Non-smokers given extra six days’ holiday
A Japanese marketing firm is granting its non-smoking staff an additional six days of leave a year to make up for the time off smokers take for cigarette breaks.
Piala Inc introduced the new paid leave allowance in September after non-smokers complained they were working more than their colleagues who smoked.
The company is based on the 29th floor of an office block, meaning any cigarette break was lasting at least 15 minutes, according to staff.
One non-smoker put a message in the company suggestion box complaining that smoking breaks were causing problems, which was followed by company CEO Takao Asuka’s decision to give non-smoking employees extra time off to compensate.
Mr Asuka hopes the scheme will create an incentive for the company’s staff to quit smoking. He said:
“I hope to encourage employees to quit smoking through incentives rather than penalties or coercion.”
The holiday-compensation policy was only introduced in September, but it’s already proved popular with staff, with around 30 out of 120 employees having taken extra days off.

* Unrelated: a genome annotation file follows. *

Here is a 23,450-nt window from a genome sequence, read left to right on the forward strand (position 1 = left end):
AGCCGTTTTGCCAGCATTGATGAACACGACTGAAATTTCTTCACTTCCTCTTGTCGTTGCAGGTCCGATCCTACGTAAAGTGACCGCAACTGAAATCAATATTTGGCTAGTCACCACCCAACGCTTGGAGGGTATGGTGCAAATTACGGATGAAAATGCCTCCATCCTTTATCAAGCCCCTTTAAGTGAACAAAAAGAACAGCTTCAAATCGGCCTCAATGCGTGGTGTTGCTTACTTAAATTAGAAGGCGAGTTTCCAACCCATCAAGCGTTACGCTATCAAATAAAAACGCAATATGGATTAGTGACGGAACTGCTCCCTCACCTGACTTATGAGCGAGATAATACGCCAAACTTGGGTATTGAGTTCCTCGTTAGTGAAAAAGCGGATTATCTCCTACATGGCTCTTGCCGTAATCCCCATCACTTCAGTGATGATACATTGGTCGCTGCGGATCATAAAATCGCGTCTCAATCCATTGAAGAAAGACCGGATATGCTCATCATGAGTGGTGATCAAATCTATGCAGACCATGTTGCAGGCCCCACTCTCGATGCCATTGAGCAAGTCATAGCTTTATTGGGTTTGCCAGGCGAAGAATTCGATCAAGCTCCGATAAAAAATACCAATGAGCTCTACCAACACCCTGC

Four of the employees even decided to quit smoking for good.
In England, smoke-free legislation was introduced in 2007, banning smoking in nearly all enclosed workplaces and public spaces. However, according to Blocks Solicitors, an employer cannot make an employee give up smoking in their own time and away from work.
An employer is, however, allowed to decide not to recruit smokers, and in fact can advertise for non-smokers, though it may be hard to do anything about it if that employee later starts smoking in their own time. Blocks Solicitors says:
“There will be very few jobs where smoking in private life is relevant enough to the job to give the employer any reason to get involved.
“Employees do not have the right to take extra breaks for smoking, even if they go outside. There is no requirement to give time for smoking breaks in addition to the set breaks from work which the law requires for everyone. Employers are increasingly imposing limits on the amount of time or number of breaks employees are allowed to take for the purposes of smoking in order to control productivity and to prevent resentment arising on the part of non-smoking employees. It adds up: ten minutes twice a day is more time off than going home an hour-and-a-half early once a week.”